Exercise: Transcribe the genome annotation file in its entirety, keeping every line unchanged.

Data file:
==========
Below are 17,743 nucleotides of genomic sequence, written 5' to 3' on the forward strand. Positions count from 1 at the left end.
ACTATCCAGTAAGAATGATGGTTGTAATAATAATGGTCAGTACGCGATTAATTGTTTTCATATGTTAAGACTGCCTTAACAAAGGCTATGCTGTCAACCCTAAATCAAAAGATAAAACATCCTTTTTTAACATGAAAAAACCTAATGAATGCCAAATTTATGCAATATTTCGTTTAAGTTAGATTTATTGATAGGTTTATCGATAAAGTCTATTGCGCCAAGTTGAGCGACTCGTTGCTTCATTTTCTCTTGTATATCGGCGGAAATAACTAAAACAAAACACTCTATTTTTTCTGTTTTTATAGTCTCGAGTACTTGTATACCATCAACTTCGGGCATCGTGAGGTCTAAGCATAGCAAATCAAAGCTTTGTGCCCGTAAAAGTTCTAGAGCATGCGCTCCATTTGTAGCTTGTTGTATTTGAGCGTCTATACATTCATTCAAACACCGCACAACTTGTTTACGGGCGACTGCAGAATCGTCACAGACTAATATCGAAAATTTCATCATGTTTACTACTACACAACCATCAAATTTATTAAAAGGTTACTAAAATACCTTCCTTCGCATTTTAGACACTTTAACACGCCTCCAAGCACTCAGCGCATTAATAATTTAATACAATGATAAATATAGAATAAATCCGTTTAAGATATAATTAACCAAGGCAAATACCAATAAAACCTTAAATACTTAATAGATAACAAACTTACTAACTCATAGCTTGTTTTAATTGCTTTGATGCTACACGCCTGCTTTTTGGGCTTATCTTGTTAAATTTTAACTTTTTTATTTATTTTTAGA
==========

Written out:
Below are 17,743 nucleotides of genomic sequence, written 5' to 3' on the forward strand. Positions count from 1 at the left end.
ACTATCCAGTAAGAATGATGGTTGTAATAATAATGGTCAGTACGCGATTAATTGTTTTCATATGTTAAGACTGCCTTAACAAAGGCTATGCTGTCAACCCTAAATCAAAAGATAAAACATCCTTTTTTAACATGAAAAAACCTAATGAATGCCAAATTTATGCAATATTTCGTTTAAGTTAGATTTATTGATAGGTTTATCGATAAAGTCTATTGCGCCAAGTTGAGCGACTCGTTGCTTCATTTTCTCTTGTATATCGGCGGAAATAACTAAAACAAAACACTCTATTTTTTCTGTTTTTATAGTCTCGAGTACTTGTATACCATCAACTTCGGGCATCGTGAGGTCTAAGCATAGCAAATCAAAGCTTTGTGCCCGTAAAAGTTCTAGAGCATGCGCTCCATTTGTAGCTTGTTGTATTTGAGCGTCTATACATTCATTCAAACACCGCACAACTTGTTTACGGGCGACTGCAGAATCGTCACAGACTAATATCGAAAATTTCATCATGTTTACTACTACACAACCATCAAATTTATTAAAAGGTTACTAAAATACCTTCCTTCGCATTTTAGACACTTTAACACGCCTCCAAGCACTCAGCGCATTAATAATTTAATACAATGATAAATATAGAATAAATCCGTTTAAGATATAATTAACCAAGGCAAATACCAATAAAACCTTAAATACTTAATAGATAACAAACTTACTAACTCATAGCTTGTTTTAATTGCTTTGATGCTACACGCCTGCTTTTTGGGCTTATCTTGTTAAATTTTAACTTTTTTATTTATTTTTAGA